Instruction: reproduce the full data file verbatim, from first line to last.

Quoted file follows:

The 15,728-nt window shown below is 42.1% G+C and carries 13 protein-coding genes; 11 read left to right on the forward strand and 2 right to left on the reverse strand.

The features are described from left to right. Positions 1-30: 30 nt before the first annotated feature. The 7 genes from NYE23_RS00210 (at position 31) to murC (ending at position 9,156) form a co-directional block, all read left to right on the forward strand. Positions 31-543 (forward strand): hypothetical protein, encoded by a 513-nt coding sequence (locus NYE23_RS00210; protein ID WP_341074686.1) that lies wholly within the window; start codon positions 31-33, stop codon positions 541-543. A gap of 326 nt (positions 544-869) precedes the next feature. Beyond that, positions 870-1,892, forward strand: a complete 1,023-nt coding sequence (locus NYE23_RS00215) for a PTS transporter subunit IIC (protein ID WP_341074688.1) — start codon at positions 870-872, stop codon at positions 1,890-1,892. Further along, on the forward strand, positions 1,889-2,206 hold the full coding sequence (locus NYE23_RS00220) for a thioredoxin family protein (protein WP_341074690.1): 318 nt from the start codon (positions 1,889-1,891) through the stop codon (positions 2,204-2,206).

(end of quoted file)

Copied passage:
The 15,728-nt window shown below is 42.1% G+C and carries 13 protein-coding genes; 11 read left to right on the forward strand and 2 right to left on the reverse strand.

The features are described from left to right. Positions 1-30: 30 nt before the first annotated feature. The 7 genes from NYE23_RS00210 (at position 31) to murC (ending at position 9,156) form a co-directional block, all read left to right on the forward strand. Positions 31-543 (forward strand): hypothetical protein, encoded by a 513-nt coding sequence (locus NYE23_RS00210; protein ID WP_341074686.1) that lies wholly within the window; start codon positions 31-33, stop codon positions 541-543. A gap of 326 nt (positions 544-869) precedes the next feature. Beyond that, positions 870-1,892, forward strand: a complete 1,023-nt coding sequence (locus NYE23_RS00215) for a PTS transporter subunit IIC (protein ID WP_341074688.1) — start codon at positions 870-872, stop codon at positions 1,890-1,892. Further along, on the forward strand, positions 1,889-2,206 hold the full coding sequence (locus NYE23_RS00220) for a thioredoxin family protein (protein WP_341074690.1): 318 nt from the start codon (positions 1,889-1,891) through the stop codon (positions 2,204-2,206).